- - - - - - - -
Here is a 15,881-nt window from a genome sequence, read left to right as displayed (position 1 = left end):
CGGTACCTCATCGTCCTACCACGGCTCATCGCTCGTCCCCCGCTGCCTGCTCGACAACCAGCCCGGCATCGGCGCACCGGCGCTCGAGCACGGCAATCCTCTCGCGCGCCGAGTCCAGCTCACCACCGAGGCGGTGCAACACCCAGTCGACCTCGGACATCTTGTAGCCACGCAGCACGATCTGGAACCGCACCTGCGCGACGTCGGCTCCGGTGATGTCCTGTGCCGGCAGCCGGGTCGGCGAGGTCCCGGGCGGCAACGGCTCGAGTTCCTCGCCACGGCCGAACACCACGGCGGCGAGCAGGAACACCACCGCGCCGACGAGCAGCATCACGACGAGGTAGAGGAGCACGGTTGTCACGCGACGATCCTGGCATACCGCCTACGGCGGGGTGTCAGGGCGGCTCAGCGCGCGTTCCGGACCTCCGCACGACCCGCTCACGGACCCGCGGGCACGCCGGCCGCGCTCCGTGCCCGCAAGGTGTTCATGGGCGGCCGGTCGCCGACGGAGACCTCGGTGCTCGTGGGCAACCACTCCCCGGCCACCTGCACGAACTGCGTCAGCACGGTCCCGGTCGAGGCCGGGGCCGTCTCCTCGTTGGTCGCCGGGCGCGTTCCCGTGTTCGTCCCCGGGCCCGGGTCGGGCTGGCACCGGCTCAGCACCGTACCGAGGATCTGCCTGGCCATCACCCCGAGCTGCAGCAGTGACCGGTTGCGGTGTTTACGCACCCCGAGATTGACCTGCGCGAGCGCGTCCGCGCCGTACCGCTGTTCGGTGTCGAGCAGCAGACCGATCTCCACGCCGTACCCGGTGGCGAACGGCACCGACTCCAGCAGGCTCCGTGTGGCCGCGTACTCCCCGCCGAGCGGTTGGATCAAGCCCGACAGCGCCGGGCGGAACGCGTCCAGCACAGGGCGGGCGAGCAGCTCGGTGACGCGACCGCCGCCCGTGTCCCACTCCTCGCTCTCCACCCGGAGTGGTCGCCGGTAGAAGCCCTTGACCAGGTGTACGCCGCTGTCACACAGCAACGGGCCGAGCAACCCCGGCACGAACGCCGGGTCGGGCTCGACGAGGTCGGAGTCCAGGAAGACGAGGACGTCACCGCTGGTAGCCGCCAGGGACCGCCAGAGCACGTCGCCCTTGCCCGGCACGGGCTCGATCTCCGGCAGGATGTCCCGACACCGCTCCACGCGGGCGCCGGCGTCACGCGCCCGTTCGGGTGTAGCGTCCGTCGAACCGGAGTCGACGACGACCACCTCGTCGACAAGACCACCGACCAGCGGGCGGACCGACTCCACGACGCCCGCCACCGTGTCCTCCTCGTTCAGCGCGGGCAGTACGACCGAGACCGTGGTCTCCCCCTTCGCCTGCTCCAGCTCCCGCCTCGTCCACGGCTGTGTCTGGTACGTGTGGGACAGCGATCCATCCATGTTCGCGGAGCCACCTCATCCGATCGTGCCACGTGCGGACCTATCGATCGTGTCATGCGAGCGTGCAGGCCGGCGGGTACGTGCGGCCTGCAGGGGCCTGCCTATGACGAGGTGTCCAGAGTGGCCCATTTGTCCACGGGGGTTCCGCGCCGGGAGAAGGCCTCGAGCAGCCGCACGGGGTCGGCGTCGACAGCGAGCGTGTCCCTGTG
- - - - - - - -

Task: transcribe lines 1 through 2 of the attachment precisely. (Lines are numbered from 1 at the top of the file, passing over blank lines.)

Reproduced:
Here is a 15,881-nt window from a genome sequence, read left to right as displayed (position 1 = left end):
CGGTACCTCATCGTCCTACCACGGCTCATCGCTCGTCCCCCGCTGCCTGCTCGACAACCAGCCCGGCATCGGCGCACCGGCGCTCGAGCACGGCAATCCTCTCGCGCGCCGAGTCCAGCTCACCACCGAGGCGGTGCAACACCCAGTCGACCTCGGACATCTTGTAGCCACGCAGCACGATCTGGAACCGCACCTGCGCGACGTCGGCTCCGGTGATGTCCTGTGCCGGCAGCCGGGTCGGCGAGGTCCCGGGCGGCAACGGCTCGAGTTCCTCGCCACGGCCGAACACCACGGCGGCGAGCAGGAACACCACCGCGCCGACGAGCAGCATCACGACGAGGTAGAGGAGCACGGTTGTCACGCGACGATCCTGGCATACCGCCTACGGCGGGGTGTCAGGGCGGCTCAGCGCGCGTTCCGGACCTCCGCACGACCCGCTCACGGACCCGCGGGCACGCCGGCCGCGCTCCGTGCCCGCAAGGTGTTCATGGGCGGCCGGTCGCCGACGGAGACCTCGGTGCTCGTGGGCAACCACTCCCCGGCCACCTGCACGAACTGCGTCAGCACGGTCCCGGTCGAGGCCGGGGCCGTCTCCTCGTTGGTCGCCGGGCGCGTTCCCGTGTTCGTCCCCGGGCCCGGGTCGGGCTGGCACCGGCTCAGCACCGTACCGAGGATCTGCCTGGCCATCACCCCGAGCTGCAGCAGTGACCGGTTGCGGTGTTTACGCACCCCGAGATTGACCTGCGCGAGCGCGTCCGCGCCGTACCGCTGTTCGGTGTCGAGCAGCAGACCGATCTCCACGCCGTACCCGGTGGCGAACGGCACCGACTCCAGCAGGCTCCGTGTGGCCGCGTACTCCCCGCCGAGCGGTTGGATCAAGCCCGACAGCGCCGGGCGGAACGCGTCCAGCACAGGGCGGGCGAGCAGCTCGGTGACGCGACCGCCGCCCGTGTCCCACTCCTCGCTCTCCACCCGGAGTGGTCGCCGGTAGAAGCCCTTGACCAGGTGTACGCCGCTGTCACACAGCAACGGGCCGAGCAACCCCGGCACGAACGCCGGGTCGGGCTCGACGAGGTCGGAGTCCAGGAAGACGAGGACGTCACCGCTGGTAGCCGCCAGGGACCGCCAGAGCACGTCGCCCTTGCCCGGCACGGGCTCGATCTCCGGCAGGATGTCCCGACACCGCTCCACGCGGGCGCCGGCGTCACGCGCCCGTTCGGGTGTAGCGTCCGTCGAACCGGAGTCGACGACGACCACCTCGTCGACAAGACCACCGACCAGCGGGCGGACCGACTCCACGACGCCCGCCACCGTGTCCTCCTCGTTCAGCGCGGGCAGTACGACCGAGACCGTGGTCTCCCCCTTCGCCTGCTCCAGCTCCCGCCTCGTCCACGGCTGTGTCTGGTACGTGTGGGACAGCGATCCATCCATGTTCGCGGAGCCACCTCATCCGATCGTGCCACGTGCGGACCTATCGATCGTGTCATGCGAGCGTGCAGGCCGGCGGGTACGTGCGGCCTGCAGGGGCCTGCCTATGACGAGGTGTCCAGAGTGGCCCATTTGTCCACGGGGGTTCCGCGCCGGGAGAAGGCCTCGAGCAGCCGCACGGGGTCGGCGTCGACAGCGAGCGTGTCCCTGTG